Look at where our efforts to gain the big bucks have led - subprimes, bubbles,GFC, all in the name of greed.
      I have been on this earth for over six decades and have seen things become worse as we progress?? . For far too long people have been walking on the edge in an endeavour to “get away with” it, IT being the prime motivator for many/most - $$$$$$.
      The mighty dollar has become a god to many and the Ten Commandments state: “There shall be no other gods before me”.
      You can keep all your “codified rules” because the Ten Commandments cannot be reduced to a code, they are the lifeblood and belief system for those that believe in and follow them.
      To follow God’s laws first ensures that we adhere to every rule that Man has added

    • Two Cents worth says:

      03:08pm | 07/11/12

      @ Tubesteak - The difference between the Fox and Enron is one employs instinct and cunning, the other greed and cunning. You be the judge of which is which.
      The Fox does not employ morals in its natural ways, however we humans should, and do have a moral compass. Sometimes this moral compass follows magnetic greed and travels with the pack. That does not make it right.
      If by nebulous you are suggesting that morals are not clear cut then you might want to check your own magnetic setting. Our moral fibre should be as clear as crystal.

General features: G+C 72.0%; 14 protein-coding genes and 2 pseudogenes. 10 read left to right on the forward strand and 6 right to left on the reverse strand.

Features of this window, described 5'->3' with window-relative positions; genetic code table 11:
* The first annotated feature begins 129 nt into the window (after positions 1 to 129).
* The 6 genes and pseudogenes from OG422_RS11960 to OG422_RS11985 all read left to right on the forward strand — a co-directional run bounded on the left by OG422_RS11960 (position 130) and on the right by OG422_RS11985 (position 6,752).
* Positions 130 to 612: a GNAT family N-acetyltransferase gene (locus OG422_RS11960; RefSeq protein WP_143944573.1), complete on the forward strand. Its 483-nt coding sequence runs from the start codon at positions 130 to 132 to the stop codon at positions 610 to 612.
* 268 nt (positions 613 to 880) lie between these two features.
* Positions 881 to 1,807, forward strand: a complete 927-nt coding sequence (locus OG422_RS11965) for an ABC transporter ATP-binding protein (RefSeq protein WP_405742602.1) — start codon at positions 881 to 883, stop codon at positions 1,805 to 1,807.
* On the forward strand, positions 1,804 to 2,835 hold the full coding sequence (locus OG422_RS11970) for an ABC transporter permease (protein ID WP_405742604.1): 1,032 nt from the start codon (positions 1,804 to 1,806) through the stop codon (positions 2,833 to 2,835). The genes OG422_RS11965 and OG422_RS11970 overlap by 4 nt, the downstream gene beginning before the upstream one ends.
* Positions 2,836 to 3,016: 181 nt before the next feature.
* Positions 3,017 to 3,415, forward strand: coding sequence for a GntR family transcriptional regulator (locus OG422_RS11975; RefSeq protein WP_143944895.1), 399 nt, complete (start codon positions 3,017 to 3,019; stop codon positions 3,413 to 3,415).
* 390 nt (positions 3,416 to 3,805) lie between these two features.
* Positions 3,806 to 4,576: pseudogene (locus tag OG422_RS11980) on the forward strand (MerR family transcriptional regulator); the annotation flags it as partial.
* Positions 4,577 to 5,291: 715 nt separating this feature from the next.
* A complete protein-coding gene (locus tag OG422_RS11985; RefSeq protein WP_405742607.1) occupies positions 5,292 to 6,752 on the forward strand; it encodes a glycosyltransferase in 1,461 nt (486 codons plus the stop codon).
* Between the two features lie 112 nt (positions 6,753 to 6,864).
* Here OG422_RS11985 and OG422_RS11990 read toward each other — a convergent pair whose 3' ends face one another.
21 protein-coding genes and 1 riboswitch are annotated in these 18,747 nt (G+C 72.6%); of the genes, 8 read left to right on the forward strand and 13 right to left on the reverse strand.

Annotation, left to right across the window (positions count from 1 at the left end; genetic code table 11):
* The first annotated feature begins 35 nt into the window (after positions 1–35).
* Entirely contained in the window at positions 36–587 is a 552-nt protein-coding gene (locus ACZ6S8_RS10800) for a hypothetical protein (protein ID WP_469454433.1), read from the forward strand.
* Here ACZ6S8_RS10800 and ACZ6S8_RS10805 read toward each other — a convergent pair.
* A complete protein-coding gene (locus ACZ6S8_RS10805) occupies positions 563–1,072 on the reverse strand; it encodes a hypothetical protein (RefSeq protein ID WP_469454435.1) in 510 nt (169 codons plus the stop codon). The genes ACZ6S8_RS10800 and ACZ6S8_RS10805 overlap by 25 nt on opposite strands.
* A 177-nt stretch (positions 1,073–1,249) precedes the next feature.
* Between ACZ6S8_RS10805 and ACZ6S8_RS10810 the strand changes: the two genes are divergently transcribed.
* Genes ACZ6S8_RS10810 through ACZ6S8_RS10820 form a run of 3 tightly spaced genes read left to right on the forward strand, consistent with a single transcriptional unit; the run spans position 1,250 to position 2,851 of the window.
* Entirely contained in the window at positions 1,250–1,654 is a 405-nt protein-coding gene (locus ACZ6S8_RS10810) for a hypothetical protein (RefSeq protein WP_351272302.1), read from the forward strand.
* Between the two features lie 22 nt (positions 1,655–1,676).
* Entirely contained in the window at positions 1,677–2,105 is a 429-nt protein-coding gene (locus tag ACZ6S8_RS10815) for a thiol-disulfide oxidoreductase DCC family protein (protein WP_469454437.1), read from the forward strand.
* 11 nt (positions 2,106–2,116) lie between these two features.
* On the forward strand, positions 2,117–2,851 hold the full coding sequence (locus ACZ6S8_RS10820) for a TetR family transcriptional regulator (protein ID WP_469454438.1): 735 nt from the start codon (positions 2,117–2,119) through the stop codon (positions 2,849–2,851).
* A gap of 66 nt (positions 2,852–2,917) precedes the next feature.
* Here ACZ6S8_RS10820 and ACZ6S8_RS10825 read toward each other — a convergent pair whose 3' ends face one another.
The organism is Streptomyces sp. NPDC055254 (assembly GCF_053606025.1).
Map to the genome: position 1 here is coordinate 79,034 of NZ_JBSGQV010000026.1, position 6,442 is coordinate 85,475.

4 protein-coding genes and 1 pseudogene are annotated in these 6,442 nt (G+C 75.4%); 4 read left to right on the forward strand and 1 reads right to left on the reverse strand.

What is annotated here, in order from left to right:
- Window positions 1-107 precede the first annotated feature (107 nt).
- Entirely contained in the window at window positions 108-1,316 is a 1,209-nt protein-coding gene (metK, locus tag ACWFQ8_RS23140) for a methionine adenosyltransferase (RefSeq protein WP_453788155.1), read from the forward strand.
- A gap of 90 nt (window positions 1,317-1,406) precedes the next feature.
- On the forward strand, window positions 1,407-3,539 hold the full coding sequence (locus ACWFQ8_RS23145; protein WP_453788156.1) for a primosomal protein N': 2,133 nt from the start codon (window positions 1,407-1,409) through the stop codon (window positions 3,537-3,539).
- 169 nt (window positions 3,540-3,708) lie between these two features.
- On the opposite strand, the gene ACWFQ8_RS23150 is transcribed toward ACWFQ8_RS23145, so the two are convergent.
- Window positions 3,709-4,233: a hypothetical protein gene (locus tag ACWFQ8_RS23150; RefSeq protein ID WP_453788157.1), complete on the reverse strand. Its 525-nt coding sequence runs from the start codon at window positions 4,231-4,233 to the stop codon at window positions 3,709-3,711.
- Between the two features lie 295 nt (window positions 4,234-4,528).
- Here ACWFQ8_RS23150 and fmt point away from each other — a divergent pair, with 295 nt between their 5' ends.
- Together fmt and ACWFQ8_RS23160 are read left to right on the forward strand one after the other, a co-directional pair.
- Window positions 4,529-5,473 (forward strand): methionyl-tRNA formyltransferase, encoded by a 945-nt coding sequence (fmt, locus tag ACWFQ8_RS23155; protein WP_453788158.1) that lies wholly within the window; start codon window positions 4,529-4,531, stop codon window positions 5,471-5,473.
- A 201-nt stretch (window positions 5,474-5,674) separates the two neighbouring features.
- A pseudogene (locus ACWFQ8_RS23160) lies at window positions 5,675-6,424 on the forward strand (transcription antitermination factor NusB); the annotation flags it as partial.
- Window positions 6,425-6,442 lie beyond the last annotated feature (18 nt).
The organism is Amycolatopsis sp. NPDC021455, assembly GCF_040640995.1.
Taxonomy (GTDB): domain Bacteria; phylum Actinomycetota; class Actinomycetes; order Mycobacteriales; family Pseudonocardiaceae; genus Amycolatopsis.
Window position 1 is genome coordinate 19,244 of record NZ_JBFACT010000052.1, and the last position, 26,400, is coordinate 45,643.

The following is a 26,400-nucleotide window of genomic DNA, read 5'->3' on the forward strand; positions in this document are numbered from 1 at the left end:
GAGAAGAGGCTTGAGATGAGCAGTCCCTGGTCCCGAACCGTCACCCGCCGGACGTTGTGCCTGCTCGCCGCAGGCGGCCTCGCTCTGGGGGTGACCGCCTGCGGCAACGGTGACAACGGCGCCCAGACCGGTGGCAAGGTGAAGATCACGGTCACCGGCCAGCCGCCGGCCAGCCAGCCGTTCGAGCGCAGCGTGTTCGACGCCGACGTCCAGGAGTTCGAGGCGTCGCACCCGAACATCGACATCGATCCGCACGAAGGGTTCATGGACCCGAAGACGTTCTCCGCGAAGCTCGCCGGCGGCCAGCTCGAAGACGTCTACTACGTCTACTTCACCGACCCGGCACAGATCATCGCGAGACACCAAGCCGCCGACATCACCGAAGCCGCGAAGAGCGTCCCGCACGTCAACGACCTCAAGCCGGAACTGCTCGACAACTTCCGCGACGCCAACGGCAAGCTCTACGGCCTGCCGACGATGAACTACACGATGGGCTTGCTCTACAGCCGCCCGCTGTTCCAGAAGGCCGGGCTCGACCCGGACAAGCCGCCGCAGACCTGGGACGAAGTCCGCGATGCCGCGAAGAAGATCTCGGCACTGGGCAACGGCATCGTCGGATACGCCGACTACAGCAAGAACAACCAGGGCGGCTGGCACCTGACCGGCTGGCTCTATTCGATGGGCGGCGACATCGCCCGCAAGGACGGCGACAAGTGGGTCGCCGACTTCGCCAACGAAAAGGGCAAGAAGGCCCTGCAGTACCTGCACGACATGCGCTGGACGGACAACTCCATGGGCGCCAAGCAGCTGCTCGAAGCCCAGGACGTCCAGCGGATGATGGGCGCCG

• ProfoundBS says:

      03:53pm | 07/11/12

      It’s amazing how many employers hire the fast-talking guy who looks and sounds confident, knows what to say etc. It is a reflection of the moral ineptitude of those doing the hiring just as much as it is the guy who is bullshitting his way in to the job.
      Employers should look at the overall experience of a candidate - the crap jobs listed on the resumes and all - to assess the candidate’s character, and do a thorough check of references.
      Too many employers just see what they want to see. They have to be able to pick the ones who are real as opposed to the ones who are just bluffing.

    • bananabender says:

      05:57pm | 07/11/12

      I went to university with a guy who cheated on every single exam. He is now a full Professor at a major university. One of his teaching spcialties is corporate ETHICS. Oh the irony!

    • Thomas says:

      06:59pm | 07/11/12

      You’re ignorant, misinformed and irrational. You’ve spent too much time reading eamonn duff I think -  generalization, sensationalism and exaggeration; Duff written all over it. And you both claim moral authority?

      You cannot claim knowing one current student first hand, so your opinions are forged through fairfax. Do you know them first hand? Maybe you should have a coffee with eamonn, he’s an ethical bloke.

      Only thing I’d agree with is - yes, the majority of the students will end up being more successful, wealthier and happier than you. Jealousy’s a curse.